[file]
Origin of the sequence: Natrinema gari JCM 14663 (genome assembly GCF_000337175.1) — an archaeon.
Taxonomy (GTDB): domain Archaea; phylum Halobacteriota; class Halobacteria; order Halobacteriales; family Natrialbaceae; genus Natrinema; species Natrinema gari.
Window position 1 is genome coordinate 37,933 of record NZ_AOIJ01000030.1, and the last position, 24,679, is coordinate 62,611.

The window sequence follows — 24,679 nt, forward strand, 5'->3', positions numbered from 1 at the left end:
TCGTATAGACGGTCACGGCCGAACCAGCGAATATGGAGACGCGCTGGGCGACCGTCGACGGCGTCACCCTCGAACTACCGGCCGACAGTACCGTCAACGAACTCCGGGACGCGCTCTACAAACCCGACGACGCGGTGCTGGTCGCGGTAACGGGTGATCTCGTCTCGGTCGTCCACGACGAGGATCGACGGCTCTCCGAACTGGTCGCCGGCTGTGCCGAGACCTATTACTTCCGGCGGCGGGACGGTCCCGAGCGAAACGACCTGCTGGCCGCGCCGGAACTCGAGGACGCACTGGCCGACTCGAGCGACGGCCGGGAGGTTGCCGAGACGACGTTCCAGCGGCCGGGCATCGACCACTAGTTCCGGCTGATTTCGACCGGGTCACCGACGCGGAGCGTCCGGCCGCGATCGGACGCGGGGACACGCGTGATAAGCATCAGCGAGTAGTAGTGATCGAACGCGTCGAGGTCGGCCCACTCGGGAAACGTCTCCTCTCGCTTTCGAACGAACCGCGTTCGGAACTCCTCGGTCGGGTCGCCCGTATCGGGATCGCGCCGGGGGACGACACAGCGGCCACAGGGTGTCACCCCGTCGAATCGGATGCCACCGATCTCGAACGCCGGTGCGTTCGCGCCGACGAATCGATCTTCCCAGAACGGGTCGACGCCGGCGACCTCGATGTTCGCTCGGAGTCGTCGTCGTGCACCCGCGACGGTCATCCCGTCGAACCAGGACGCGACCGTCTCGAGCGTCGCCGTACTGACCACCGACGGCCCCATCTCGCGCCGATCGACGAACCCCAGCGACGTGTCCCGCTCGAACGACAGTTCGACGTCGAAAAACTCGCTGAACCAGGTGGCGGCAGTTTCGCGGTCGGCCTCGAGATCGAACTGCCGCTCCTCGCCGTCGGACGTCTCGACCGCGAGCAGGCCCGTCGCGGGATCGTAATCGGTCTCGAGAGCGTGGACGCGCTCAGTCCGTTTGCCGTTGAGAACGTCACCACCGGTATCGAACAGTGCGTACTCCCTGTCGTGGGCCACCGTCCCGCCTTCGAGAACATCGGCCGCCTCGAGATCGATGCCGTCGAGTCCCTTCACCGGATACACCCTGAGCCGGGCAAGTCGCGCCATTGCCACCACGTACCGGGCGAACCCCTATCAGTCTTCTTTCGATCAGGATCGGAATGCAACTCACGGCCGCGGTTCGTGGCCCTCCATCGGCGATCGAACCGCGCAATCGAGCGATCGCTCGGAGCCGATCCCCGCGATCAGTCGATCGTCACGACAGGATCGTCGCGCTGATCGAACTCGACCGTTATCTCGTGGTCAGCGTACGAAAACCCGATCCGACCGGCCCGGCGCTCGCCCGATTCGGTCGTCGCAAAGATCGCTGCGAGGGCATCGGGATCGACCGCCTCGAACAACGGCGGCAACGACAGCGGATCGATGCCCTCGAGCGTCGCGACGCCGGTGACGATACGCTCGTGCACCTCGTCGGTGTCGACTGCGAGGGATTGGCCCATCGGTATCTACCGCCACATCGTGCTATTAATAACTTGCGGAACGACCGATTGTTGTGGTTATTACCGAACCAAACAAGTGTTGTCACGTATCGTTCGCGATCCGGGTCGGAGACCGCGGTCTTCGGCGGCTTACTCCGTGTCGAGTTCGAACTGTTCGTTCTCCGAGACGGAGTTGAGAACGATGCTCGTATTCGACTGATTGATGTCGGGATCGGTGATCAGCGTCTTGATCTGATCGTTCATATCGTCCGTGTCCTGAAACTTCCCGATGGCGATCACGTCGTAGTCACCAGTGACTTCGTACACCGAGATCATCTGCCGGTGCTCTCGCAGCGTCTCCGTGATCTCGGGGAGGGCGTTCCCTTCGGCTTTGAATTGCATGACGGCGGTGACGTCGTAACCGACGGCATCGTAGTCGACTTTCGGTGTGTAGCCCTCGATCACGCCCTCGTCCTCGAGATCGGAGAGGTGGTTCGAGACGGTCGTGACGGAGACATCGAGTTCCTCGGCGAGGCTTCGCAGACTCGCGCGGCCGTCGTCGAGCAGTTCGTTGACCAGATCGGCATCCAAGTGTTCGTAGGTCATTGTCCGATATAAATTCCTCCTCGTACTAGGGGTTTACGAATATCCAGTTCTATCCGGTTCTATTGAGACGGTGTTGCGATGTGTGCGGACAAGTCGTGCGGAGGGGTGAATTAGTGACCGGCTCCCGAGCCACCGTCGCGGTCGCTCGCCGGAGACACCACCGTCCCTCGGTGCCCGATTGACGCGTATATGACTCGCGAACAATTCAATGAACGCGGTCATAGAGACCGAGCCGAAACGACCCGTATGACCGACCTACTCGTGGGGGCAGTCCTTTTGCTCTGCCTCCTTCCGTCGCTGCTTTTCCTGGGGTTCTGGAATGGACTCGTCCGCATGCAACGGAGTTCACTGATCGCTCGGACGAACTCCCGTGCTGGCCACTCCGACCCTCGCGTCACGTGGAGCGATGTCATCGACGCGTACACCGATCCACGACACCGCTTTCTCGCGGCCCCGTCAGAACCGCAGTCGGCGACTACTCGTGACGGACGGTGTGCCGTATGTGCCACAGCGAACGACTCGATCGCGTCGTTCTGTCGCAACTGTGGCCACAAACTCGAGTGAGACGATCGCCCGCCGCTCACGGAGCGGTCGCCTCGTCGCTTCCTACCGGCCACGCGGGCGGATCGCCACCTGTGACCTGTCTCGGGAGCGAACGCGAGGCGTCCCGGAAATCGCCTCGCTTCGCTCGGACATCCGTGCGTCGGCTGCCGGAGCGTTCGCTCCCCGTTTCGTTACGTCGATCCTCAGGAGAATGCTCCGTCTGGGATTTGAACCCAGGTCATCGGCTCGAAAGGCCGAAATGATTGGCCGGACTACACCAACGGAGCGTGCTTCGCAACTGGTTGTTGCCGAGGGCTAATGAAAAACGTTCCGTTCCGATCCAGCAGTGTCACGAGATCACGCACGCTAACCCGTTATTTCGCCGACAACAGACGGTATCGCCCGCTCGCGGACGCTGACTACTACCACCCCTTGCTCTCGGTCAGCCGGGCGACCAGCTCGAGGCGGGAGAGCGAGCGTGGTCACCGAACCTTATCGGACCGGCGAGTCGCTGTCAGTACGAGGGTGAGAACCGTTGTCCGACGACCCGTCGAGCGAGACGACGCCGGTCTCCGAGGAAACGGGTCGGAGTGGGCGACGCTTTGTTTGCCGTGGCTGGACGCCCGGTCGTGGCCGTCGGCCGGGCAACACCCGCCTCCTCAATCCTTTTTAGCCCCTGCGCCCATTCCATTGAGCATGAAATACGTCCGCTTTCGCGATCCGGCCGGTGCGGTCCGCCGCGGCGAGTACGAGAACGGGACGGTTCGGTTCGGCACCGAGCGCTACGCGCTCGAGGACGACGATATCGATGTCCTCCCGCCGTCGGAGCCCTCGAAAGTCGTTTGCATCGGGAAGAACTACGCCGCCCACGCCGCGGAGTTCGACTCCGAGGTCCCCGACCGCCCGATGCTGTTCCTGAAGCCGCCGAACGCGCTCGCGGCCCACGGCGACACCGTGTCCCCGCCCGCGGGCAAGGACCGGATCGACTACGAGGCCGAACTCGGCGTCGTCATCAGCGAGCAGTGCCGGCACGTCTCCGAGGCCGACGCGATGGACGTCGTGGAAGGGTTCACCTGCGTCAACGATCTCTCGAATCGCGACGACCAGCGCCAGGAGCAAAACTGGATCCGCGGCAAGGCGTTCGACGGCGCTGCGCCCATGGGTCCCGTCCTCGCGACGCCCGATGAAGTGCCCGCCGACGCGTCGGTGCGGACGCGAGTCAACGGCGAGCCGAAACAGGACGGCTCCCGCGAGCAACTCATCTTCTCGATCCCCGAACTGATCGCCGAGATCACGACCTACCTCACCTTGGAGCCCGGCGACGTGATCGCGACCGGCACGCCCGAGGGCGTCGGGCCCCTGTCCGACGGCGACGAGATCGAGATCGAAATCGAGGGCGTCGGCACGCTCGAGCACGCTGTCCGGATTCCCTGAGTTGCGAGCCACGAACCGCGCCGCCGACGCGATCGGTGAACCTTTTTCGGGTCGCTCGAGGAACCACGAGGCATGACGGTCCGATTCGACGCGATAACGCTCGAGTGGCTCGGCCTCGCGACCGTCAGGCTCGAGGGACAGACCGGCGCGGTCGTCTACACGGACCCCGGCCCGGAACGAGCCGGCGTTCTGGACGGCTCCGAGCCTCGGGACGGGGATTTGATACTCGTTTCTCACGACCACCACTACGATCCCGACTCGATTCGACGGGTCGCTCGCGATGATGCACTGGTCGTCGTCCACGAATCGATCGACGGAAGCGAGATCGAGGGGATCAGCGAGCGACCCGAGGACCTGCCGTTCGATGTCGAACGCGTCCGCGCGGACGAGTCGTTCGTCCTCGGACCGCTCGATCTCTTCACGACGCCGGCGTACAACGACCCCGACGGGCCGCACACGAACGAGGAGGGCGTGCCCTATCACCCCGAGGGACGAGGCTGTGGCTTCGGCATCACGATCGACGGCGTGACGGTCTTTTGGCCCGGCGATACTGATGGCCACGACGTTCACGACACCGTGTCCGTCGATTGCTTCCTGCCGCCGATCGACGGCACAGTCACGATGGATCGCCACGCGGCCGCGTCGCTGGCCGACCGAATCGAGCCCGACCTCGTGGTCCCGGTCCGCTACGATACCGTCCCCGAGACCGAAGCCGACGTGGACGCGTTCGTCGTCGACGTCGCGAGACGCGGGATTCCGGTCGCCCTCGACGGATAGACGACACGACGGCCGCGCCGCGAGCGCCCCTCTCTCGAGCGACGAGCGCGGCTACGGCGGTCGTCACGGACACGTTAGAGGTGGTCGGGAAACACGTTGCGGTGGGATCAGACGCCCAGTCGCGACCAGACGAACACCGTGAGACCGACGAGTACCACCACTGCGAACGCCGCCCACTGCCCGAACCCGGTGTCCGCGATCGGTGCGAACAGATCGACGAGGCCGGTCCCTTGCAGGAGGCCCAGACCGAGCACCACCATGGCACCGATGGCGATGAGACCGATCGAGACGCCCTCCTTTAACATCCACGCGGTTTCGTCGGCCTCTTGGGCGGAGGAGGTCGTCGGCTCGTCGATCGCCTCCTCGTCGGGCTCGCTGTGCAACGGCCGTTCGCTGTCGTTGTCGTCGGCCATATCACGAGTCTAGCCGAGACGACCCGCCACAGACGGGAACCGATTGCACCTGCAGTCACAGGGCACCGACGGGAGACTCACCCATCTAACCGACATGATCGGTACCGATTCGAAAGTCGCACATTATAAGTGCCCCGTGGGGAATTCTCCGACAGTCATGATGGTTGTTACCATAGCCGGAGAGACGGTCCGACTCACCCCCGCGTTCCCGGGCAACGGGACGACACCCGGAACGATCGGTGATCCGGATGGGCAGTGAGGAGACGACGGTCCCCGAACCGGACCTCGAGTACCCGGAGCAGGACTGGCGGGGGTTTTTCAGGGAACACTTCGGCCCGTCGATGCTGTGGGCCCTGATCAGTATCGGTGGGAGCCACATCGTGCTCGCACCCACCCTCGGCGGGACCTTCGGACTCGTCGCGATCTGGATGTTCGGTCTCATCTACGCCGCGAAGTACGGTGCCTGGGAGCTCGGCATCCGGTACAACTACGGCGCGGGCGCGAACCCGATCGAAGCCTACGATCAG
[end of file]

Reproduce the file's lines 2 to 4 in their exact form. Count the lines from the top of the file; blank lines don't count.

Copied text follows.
Taxonomy (GTDB): domain Archaea; phylum Halobacteriota; class Halobacteria; order Halobacteriales; family Natrialbaceae; genus Natrinema; species Natrinema gari.
Window position 1 is genome coordinate 37,933 of record NZ_AOIJ01000030.1, and the last position, 24,679, is coordinate 62,611.

The window sequence follows — 24,679 nt, forward strand, 5'->3', positions numbered from 1 at the left end: